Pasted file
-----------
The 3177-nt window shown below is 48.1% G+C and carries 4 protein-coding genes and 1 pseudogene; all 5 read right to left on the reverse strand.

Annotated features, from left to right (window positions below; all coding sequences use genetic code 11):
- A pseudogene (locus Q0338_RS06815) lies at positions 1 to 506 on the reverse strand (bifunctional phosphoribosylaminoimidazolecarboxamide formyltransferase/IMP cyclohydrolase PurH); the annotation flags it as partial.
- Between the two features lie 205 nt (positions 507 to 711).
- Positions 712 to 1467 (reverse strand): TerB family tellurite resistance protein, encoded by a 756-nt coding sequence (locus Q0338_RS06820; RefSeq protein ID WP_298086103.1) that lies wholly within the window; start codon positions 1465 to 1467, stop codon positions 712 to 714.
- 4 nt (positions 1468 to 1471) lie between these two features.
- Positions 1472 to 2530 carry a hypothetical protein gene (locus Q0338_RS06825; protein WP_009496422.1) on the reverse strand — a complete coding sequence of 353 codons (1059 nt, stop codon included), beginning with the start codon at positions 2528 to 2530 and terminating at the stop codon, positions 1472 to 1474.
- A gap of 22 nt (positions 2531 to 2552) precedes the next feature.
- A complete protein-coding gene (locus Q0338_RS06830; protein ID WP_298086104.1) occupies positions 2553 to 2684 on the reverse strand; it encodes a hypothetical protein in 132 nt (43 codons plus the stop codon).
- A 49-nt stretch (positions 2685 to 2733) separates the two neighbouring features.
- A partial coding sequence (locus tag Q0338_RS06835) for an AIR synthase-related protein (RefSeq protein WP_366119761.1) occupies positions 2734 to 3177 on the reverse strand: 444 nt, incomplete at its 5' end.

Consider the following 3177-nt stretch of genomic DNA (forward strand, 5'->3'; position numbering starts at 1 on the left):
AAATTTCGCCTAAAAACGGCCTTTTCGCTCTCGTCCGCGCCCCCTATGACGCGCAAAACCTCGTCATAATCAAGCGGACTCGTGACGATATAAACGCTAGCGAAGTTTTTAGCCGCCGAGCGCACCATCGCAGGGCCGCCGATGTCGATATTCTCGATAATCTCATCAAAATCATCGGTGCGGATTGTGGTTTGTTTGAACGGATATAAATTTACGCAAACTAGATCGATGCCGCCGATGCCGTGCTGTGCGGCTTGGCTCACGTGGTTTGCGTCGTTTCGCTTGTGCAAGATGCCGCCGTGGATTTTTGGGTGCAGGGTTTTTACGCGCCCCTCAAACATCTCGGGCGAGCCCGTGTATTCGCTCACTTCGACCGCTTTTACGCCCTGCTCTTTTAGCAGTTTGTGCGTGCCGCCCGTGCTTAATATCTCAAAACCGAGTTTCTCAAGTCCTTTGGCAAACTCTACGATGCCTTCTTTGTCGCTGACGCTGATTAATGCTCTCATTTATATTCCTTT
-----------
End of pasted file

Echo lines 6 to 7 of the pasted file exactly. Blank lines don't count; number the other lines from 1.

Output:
- 4 nt (positions 1468 to 1471) lie between these two features.
- Positions 1472 to 2530 carry a hypothetical protein gene (locus Q0338_RS06825; protein WP_009496422.1) on the reverse strand — a complete coding sequence of 353 codons (1059 nt, stop codon included), beginning with the start codon at positions 2528 to 2530 and terminating at the stop codon, positions 1472 to 1474.